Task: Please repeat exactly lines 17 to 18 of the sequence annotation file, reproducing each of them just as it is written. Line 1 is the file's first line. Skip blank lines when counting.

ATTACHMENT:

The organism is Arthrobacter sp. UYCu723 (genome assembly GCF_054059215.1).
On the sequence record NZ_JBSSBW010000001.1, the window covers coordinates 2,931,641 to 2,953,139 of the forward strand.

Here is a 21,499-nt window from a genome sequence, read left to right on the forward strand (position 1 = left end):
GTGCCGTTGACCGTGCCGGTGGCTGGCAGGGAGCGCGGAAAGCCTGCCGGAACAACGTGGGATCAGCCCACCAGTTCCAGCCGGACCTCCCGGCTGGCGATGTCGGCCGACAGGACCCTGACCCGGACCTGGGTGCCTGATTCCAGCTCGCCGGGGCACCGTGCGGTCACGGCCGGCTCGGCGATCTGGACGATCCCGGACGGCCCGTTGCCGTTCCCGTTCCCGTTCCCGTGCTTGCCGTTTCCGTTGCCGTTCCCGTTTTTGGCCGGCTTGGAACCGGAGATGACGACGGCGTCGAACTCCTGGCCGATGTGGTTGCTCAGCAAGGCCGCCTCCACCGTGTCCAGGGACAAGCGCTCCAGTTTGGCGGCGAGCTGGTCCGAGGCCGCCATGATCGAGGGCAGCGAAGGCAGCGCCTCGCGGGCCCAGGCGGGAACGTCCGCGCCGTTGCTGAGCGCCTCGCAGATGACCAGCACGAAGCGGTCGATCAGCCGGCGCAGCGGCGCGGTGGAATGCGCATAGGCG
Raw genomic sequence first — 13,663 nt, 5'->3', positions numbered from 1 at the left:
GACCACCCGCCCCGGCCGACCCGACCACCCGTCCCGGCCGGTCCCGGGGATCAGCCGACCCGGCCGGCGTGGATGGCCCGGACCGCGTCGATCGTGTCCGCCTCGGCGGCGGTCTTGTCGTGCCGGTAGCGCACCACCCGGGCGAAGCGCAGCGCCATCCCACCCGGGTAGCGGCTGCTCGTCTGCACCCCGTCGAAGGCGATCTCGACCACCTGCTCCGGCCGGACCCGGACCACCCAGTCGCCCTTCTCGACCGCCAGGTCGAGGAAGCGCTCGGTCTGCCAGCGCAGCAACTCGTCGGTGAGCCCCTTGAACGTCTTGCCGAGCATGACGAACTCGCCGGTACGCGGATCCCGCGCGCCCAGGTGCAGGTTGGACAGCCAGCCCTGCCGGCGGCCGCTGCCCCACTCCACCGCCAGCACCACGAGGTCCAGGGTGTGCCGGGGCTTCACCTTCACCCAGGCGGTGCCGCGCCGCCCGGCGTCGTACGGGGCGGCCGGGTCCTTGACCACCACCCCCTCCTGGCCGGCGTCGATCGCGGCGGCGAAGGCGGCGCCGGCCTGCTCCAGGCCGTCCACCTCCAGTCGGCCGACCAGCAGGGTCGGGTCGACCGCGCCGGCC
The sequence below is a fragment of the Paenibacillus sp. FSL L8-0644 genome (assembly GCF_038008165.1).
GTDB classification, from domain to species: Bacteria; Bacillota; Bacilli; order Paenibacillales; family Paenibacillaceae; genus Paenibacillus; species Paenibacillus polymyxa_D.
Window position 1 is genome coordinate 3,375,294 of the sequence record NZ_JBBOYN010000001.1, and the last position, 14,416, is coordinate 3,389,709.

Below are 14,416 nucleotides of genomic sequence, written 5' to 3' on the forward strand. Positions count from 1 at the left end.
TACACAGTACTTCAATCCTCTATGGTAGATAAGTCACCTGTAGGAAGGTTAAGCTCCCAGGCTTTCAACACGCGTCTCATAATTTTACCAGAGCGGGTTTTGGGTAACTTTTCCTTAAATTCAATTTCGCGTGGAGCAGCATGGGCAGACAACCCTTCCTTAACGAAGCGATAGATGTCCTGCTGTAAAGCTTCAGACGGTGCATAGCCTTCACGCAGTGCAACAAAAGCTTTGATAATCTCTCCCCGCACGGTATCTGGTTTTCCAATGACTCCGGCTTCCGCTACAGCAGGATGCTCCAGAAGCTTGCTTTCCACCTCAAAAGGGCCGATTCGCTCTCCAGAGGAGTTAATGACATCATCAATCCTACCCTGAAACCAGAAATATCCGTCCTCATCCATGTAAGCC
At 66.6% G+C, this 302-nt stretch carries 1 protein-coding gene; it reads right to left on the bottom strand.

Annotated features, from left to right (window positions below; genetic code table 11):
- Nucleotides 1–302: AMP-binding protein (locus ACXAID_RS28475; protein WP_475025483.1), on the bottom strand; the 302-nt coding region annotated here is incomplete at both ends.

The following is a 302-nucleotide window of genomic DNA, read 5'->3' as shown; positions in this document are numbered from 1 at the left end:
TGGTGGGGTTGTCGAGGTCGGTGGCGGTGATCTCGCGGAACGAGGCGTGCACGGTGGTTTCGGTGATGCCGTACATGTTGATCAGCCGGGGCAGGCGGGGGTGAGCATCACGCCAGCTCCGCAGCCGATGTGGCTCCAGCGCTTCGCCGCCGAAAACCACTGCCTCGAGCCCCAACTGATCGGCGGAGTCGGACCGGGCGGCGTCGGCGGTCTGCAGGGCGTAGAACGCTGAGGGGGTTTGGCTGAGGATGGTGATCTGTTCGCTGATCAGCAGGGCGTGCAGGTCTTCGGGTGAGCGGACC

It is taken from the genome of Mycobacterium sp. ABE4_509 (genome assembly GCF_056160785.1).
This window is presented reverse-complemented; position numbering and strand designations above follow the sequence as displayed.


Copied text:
It is taken from the genome of Mycobacterium sp. ABE4_509 (genome assembly GCF_056160785.1).
This window is presented reverse-complemented; position numbering and strand designations above follow the sequence as displayed.